Years ago, building science expert Joseph Lstiburek complained about the LEED certification system:
The problem? LEED gives “green” points for construction factors and building features that have more to do with “feel good” aesthetics than energy conservation. “A bike rack? You get a green point for a bike rack?” he said incredulously, pointing out that as important as that might be to some people, it has nothing to do with building performance.
Joe thought LEED should be about building performance, period. I have gone the other way and complained about the PassiveHouse standard because it was just about building performance and I thought it should be more holistic. I used to think that there should be one standard, like one ring, to rule them all (and even called it the Elrond Standard) but in fact the trend seems to be going the other way, towards what I would call “modular” plug-in standards. Some cover energy and thermal comfort, (like PassiveHouse) some covering health (like Well); there is a new one for Resilience (RELi) and now, there is one for fitness called Fitwel.
It has actually been around for a while for commercial projects, but just released a new version for multifamily residential. It’s run by The Center for Active Design (CfAD), an organization originally started by Mayor Bloomberg of New York City in 2013, who noted that “physical activity and healthy eating are the two most important factors in reducing obesity.” Since then new research as shown how important a little bit of exercise is in extending our lives. Fitness and exercise should be built into our lives, and the design of our cities and buildings.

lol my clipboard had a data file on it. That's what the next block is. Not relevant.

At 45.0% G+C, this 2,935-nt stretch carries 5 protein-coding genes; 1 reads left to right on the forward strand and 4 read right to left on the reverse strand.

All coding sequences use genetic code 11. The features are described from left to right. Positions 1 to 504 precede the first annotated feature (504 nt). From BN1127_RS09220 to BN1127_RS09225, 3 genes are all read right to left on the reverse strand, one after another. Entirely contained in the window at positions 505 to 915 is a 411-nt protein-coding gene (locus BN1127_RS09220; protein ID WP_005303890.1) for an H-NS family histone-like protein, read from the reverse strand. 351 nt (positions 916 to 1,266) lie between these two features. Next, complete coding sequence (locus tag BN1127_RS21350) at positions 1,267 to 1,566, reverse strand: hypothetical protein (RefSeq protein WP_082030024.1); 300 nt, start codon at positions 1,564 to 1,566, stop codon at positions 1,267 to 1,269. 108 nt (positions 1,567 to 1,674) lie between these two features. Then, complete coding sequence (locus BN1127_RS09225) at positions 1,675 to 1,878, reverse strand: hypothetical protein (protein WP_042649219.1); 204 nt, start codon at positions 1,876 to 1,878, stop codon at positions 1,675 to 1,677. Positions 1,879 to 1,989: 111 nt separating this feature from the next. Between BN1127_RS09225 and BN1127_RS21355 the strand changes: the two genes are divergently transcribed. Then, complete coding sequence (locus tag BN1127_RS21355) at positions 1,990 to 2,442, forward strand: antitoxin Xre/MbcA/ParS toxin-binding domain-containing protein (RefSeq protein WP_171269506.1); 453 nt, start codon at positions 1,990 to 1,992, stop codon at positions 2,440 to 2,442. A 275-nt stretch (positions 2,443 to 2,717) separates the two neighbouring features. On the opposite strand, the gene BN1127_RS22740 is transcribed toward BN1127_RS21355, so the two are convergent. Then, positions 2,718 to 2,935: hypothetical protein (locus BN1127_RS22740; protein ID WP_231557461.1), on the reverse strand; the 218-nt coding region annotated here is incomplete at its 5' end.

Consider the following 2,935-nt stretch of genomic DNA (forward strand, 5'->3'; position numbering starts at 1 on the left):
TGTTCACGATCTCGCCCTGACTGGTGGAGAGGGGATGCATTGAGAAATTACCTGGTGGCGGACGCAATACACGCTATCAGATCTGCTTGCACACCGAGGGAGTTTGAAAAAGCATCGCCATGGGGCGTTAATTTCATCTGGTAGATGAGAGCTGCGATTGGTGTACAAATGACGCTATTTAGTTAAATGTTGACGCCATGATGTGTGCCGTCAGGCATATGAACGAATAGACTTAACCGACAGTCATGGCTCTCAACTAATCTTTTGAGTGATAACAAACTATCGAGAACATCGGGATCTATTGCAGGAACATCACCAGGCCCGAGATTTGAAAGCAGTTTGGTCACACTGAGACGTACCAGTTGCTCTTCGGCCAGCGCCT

Fitwel certified buildings are designed to encourage healthy living. It is a points based system that is easy to understand; Location matters a lot, with points for Walkscore, Access to healthy ways of transport matter, with short and long term bike parking and good transit stops. There are points for providing space for a farmers market or a fruit and vegetable gardens.